In a recent Chattanooga Times Free Press article about an attempt to save the Williams/Hardy House on land adjacent to the Cravens House, Chickamauga and Chattanooga National Military Park Superintendent Brad Bennett is quoted, “It's a 20th-century structure that was dropped onto the battlefield," Bennett said. "We want to restore the landscape around the Cravens house - a house that was actually there for the battle."
Superintendent Bennett's remark about the Cravens House’s history is incorrect. Although the unattached dairy cellar is original to the original Cravens’ homestead, the current main house was built shortly after the Civil War. The later Cravens House bears little resemblance to the original simple one-story structure.
According to the Park’s literature, the home was dismantled by Union troops for firewood and souvenirs. And there is a photograph of a dismantled post Civil War-era home, showing the unrestored cellar on a plaque at the Cravens House site.
Superintendent Bennett is either unaware or misinformed about of the home’s history, or he’s decided to publicly revise history to justify the Park’s reasoning for removing a structure that was built after the 1863 Battle of Chattanooga.
Ironically, this isn’t the first time a home in the area was deemed not historic enough, or not fitting in with the Park’s mission. Back in the early 1950s, the Chickamauga and Chattanooga National Military Park let the historic Cravens House deteriorate to the point that it was scheduled for demolition by the Department of the Interior. It took a public challenge from local preservationists to save the house. Money was publically raised by the Chattanooga Chapter of the Association for the Preservation of Tennessee Antiquities led by Elizabeth Patten and Penelope Johnson Allen. The restoration took several years, and the home was reopened to visitors in 1957.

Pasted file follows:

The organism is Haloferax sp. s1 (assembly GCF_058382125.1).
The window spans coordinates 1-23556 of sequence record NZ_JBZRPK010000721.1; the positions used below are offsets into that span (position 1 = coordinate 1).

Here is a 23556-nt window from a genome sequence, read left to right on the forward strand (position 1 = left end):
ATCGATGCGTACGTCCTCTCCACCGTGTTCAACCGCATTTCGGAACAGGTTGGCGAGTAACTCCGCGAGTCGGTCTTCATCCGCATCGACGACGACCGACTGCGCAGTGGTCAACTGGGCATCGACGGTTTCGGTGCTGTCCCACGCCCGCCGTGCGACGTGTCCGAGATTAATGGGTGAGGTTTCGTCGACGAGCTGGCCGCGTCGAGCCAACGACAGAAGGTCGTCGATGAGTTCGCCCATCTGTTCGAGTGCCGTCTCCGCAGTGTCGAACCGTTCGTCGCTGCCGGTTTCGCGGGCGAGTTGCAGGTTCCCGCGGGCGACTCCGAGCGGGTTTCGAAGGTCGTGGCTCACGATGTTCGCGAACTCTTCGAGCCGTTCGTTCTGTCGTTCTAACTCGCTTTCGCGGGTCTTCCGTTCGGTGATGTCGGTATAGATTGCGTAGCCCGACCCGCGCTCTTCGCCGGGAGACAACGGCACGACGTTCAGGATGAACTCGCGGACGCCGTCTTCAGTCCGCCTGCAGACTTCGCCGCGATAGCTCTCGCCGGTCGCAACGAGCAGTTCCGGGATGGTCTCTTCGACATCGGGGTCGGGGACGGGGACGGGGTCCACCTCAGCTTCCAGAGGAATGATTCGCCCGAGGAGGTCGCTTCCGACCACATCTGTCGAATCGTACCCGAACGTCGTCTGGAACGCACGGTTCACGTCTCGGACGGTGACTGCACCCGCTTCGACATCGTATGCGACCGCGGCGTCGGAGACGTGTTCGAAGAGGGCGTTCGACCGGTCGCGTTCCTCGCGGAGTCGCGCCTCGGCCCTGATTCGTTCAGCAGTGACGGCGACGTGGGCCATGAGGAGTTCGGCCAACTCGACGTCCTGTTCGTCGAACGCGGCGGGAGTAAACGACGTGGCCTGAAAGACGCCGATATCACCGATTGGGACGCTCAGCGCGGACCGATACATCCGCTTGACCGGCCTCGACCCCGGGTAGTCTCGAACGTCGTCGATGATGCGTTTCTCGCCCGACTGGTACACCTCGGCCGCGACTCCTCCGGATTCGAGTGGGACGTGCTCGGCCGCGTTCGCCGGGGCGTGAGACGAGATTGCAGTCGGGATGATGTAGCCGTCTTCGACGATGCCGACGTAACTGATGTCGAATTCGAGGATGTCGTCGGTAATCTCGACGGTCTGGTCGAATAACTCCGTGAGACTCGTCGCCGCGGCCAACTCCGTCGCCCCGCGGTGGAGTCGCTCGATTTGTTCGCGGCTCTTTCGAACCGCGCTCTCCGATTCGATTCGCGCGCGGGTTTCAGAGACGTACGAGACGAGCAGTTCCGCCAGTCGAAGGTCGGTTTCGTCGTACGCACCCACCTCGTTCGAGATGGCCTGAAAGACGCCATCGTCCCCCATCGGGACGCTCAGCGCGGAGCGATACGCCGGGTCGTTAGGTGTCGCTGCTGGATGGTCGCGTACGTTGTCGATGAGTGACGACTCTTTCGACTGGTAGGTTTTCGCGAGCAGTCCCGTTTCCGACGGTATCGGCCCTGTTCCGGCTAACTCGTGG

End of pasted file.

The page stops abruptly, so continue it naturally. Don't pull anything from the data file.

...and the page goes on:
The Chickamauga and Chattanooga National Military Park plans to demolish the historic Williams/Hardy House to construct a parking lot of the historic Cravens House. There is no timeline for its destruction. Find out more about its history and the effort to save it at https://www.facebook.com/savinglittleholme